Below the large bright non-articulating LCD is a smaller LCD panel that shows you information about ISO, Quality and White Balance settings. It is much better used than the similar panel on Canon's products, so again, Canon start up the photocopier for this panel's functionality. There is next the voice record microphone button. Last is the lever that surrounds the Live View button, the lever selects between stills and movies for Live View function, much more convenient than the menu drilling required on other products.
The viewfinder is large and bright and incorporates an eyepiece blind to prevent light entering the viewfinder during a long exposure. On the right of the pentaprism is the diopter adjustment, You pull it out like the crown on a classic watch, adjust to suit then push it back in where it locks in place. It works a charm and is very elegant in my opinion.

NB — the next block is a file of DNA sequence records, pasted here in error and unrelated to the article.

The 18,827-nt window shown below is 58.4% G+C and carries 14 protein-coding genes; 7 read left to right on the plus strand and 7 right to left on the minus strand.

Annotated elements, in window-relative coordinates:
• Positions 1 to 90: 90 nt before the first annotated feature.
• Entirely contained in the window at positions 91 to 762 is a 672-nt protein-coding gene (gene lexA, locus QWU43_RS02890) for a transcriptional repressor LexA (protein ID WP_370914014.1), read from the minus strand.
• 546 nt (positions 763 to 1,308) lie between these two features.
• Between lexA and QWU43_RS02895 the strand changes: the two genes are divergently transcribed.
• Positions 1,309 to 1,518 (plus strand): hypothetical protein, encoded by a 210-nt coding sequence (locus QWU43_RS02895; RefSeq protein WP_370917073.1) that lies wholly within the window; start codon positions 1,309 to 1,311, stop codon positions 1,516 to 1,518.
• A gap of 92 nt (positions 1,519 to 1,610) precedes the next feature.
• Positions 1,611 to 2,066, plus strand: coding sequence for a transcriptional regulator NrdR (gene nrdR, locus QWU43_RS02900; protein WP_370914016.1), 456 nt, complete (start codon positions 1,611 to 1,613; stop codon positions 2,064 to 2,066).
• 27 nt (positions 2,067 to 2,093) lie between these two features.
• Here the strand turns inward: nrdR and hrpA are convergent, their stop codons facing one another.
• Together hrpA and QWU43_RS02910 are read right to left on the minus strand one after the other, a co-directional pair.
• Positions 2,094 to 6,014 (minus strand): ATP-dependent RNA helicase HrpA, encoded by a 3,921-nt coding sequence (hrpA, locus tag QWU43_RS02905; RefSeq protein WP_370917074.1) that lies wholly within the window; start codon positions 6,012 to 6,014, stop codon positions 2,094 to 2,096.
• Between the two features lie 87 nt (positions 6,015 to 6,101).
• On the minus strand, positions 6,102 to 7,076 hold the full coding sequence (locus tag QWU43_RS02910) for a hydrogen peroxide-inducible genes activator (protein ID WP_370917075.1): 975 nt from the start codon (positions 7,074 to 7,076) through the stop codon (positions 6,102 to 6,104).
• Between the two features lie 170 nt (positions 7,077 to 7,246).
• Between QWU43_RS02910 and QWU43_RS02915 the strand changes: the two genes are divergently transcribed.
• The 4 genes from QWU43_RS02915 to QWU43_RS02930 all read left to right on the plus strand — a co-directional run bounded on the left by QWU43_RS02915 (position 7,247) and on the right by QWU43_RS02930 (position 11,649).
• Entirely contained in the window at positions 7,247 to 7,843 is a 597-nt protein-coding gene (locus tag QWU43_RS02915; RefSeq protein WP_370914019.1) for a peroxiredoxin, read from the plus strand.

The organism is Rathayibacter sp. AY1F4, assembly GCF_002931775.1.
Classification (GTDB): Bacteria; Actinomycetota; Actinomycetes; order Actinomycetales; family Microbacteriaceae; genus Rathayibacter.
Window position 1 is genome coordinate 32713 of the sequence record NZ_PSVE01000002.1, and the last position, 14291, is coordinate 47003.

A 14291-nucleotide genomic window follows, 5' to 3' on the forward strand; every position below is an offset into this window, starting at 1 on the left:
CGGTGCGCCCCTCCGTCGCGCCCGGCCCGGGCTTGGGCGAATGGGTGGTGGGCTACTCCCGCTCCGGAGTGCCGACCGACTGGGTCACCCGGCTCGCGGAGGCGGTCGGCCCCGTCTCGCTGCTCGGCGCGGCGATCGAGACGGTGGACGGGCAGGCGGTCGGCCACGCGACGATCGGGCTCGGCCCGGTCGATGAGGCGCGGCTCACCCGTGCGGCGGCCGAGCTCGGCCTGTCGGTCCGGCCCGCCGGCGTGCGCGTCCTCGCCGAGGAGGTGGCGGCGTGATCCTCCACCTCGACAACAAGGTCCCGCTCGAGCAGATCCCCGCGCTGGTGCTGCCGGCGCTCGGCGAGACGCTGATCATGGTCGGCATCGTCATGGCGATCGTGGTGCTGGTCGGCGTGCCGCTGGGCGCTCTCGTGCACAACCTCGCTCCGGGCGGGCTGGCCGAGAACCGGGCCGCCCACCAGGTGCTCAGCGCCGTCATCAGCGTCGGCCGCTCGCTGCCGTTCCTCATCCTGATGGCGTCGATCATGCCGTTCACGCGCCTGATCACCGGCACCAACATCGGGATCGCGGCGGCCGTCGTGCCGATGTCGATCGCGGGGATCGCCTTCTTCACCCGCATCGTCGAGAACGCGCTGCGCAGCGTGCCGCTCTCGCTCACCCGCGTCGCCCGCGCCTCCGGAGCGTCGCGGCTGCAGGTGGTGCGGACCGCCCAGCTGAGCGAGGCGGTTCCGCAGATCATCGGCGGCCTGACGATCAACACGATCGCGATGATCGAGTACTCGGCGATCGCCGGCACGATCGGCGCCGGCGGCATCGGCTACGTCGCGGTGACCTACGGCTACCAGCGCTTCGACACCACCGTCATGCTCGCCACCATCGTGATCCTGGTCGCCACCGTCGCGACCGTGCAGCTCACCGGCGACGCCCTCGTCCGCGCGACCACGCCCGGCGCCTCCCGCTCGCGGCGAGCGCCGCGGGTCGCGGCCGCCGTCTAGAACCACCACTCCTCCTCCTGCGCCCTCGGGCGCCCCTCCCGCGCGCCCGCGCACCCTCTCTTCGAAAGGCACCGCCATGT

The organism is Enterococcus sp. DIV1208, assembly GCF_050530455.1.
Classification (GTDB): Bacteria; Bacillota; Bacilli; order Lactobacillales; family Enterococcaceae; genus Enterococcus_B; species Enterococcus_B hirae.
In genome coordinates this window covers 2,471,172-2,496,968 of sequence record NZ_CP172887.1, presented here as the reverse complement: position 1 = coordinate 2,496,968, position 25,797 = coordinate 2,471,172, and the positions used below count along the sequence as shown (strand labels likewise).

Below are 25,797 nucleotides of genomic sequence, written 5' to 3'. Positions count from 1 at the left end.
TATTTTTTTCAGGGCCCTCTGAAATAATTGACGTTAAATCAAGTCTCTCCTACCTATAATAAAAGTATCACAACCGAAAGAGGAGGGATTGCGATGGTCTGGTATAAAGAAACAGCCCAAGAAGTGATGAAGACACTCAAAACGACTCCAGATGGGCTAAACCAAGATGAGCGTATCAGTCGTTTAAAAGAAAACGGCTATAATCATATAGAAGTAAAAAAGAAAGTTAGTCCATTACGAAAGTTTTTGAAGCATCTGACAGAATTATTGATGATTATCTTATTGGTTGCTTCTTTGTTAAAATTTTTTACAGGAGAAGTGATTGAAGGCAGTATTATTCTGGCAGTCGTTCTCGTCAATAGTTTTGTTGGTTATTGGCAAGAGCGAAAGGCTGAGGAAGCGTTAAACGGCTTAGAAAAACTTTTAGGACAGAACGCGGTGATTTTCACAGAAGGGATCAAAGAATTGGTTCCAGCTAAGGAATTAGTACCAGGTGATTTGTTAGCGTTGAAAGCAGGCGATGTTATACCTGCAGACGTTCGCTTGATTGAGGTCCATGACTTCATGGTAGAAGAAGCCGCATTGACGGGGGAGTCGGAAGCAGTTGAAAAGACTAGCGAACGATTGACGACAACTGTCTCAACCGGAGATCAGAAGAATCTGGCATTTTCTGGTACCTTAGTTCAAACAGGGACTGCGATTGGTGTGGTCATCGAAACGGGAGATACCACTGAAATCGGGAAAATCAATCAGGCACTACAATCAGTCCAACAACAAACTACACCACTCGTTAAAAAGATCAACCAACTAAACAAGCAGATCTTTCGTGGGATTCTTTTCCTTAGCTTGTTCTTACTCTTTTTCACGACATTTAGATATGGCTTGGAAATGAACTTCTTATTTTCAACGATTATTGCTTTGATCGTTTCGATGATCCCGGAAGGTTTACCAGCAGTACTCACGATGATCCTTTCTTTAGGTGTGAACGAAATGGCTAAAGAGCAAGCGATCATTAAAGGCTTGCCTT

The D4s is designed for professionals. That means very good weather sealing. The reason is that you may not always fully have complete control of your shooting environment and to get the shots you want, you may find situations where you are hot and dusty, or cold and wet, or some sickening combination thereof. A D4s with proper Nikon glass will be your friend in these less than optimal situations. That doesn't mean, take it scuba diving, but it does mean that if you get snow dumped on it while shooting skiing, or sprayed a bit shooting waterfalls, you probably won't end up with a several thousand dollar hunk of non-functional kit. I recently listened to shooting scenarios from action sports photographer Kristian Bogner and wildlife and aviation photographer Moose Peterson. They shoot these cameras because they can take bad conditions.